356 passengers and crew remain stranded in Azerbaijan more than 24 hours after a Qantas Airbus A380 superjumbo made an emergency diversion to Baku because of an ‘intermittent’ smoke warning in the 13-year-old aeroplane’s cargo hold.
Qantas is now sending an empty double-deck A380 all the way from Sydney on a rescue mission to pick up the passengers and get them home just in time for Christmas.
The replacement A380 departed Sydney at around 11:40 am on Saturday morning for the mammoth 15-hour flight to Baku, the capital of Azerbaijan in the South Caucasus. The nearly 14,000 km flight is only possible because the aircraft isn’t being weighed down by passengers and cargo, which would increase fuel burn.
The airline said it had to secure permission from seven different governments, as well as the Australian authorities, to make the rescue flight possible.
Passengers on the stranded aircraft spent Friday night in the Marriott hotel in Baku after originally expecting to arrive in London on Friday morning. Qantas now doesn’t expect the passengers to make it to London until early on Christmas morning.
They had been travelling on Qantas’ flagship QF1 service from Singapore to London Heathrow, which was forced to divert to Baku more than eight hours into the flight due to a smoke indication warning in the cargo hold.
Although rescue workers couldn’t find any indication of a fire or smoke, the passengers and crew have been stranded in Baku ever since. Engineers are racing to Baku from London and Sydney to get the stranded A380 back into service.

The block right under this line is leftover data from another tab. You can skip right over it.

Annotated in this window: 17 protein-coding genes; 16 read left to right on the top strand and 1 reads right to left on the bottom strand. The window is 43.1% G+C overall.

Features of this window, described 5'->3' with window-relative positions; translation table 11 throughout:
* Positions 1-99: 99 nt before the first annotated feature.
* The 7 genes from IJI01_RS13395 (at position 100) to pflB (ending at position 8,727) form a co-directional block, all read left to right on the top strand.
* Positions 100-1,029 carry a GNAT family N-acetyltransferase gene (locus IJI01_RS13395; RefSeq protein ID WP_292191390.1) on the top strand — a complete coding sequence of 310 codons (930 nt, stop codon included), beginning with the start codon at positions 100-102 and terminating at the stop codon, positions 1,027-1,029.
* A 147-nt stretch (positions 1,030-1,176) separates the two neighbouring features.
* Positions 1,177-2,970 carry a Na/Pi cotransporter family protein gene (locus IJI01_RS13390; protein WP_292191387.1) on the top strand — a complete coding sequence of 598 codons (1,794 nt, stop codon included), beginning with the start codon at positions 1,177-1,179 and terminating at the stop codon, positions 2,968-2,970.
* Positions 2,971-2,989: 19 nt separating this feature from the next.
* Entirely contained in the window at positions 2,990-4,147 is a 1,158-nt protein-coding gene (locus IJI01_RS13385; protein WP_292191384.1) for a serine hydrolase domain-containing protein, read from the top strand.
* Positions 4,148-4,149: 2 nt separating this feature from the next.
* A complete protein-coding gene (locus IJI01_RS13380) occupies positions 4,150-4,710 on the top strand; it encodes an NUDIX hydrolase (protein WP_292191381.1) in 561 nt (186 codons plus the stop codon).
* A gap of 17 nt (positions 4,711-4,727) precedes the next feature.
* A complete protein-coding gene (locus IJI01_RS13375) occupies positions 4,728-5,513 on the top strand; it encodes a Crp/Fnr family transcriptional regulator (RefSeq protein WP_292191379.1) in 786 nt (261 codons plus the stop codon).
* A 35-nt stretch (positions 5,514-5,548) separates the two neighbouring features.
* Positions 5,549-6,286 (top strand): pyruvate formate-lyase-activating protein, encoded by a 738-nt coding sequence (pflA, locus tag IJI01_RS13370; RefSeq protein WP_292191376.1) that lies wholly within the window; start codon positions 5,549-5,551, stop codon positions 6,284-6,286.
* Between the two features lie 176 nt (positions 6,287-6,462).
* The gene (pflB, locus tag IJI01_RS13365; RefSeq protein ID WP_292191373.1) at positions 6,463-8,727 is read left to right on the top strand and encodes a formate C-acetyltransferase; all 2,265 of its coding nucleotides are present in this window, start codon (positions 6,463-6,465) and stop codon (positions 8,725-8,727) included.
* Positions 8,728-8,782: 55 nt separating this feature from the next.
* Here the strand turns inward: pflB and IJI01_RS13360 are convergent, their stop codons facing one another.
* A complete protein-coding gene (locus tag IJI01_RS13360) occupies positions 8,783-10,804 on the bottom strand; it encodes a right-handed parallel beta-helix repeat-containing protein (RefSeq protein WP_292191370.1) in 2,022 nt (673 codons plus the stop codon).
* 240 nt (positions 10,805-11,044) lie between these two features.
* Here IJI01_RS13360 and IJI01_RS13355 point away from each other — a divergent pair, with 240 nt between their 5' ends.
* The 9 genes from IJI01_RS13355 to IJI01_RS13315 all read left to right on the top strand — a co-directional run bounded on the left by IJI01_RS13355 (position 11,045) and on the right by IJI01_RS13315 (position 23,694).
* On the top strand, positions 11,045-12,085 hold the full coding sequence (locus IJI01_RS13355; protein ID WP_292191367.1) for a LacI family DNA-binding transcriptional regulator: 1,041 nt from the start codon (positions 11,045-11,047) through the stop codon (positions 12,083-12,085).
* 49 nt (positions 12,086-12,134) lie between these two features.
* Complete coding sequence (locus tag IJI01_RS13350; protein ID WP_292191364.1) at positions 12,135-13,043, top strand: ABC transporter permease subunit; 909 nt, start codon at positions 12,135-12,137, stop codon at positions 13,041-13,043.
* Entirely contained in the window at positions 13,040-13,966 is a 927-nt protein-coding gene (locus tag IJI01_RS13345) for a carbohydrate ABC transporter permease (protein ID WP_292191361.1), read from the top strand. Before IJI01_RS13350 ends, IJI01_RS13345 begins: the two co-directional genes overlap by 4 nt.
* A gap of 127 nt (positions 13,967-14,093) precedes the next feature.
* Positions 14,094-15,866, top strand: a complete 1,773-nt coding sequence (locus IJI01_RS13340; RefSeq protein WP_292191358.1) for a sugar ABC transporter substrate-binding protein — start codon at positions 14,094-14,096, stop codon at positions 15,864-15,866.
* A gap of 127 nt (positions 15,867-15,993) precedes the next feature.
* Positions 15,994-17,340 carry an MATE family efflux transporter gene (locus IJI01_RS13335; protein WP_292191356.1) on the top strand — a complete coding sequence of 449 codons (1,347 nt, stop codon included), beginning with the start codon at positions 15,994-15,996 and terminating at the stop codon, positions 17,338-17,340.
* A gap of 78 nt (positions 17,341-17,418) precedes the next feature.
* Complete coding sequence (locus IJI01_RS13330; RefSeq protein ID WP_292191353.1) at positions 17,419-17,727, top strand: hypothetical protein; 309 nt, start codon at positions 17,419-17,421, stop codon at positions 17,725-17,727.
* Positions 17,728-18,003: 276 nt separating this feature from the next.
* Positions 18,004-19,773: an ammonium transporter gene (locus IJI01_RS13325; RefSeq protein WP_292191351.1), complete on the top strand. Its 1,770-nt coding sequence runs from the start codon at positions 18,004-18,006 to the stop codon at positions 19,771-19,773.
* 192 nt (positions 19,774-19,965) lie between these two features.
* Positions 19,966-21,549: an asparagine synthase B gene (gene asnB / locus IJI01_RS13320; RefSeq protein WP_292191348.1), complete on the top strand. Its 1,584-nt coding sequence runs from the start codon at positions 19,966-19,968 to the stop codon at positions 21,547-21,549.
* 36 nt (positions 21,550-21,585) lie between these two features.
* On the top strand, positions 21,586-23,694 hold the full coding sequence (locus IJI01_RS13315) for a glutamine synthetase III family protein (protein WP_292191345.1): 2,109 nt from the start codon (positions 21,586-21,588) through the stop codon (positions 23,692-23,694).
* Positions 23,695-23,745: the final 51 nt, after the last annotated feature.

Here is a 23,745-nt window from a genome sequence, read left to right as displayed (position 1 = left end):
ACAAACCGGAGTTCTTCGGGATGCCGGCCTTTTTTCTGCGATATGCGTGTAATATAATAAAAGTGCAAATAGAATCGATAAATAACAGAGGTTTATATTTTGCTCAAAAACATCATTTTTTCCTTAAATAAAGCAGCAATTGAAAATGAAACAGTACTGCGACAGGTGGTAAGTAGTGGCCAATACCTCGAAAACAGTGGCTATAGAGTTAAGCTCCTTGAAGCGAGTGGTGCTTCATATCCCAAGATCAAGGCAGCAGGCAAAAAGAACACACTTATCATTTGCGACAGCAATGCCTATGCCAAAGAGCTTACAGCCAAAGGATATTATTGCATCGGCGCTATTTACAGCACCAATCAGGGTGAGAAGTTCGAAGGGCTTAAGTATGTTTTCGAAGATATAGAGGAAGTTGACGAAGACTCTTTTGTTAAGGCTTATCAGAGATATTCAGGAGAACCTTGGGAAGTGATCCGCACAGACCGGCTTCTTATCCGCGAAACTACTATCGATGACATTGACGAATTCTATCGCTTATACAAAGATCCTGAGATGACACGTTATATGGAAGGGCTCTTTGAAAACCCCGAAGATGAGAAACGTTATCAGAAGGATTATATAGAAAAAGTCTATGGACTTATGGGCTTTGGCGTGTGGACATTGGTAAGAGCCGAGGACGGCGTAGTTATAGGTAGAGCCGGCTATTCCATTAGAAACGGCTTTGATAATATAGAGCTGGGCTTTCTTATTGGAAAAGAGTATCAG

Qantas said it had a spare A380 on standby in Sydney just for this kind of eventuality.
“The aircraft operating the recovery flight is one of the operational spares that Qantas has on standby over the holiday season to help recover customers in the event of an unexpected disruption like this,” a spokesperson explained.
“Having these aircraft and additional pilots and cabin crew on standby has provided flexibility to operate the recovery flight at short notice and minimise the disruption to customers.”
“We know this has been a significant disruption for customers ahead of Christmas, however we will always put safety before schedule. We have apologised and thank them for their patience while we finalised the recovery plans,” the statement continued.
Mateusz Maszczynski honed his skills as an international flight attendant at the most prominent airline in the Middle East and has been flying throughout the COVID-19 pandemic for a well-known European airline. Matt is passionate about the aviation industry and has become an expert in passenger experience and human-centric stories. Always keeping an ear close to the ground, Matt's industry insights, analysis and news coverage is frequently relied upon by some of the biggest names in journalism.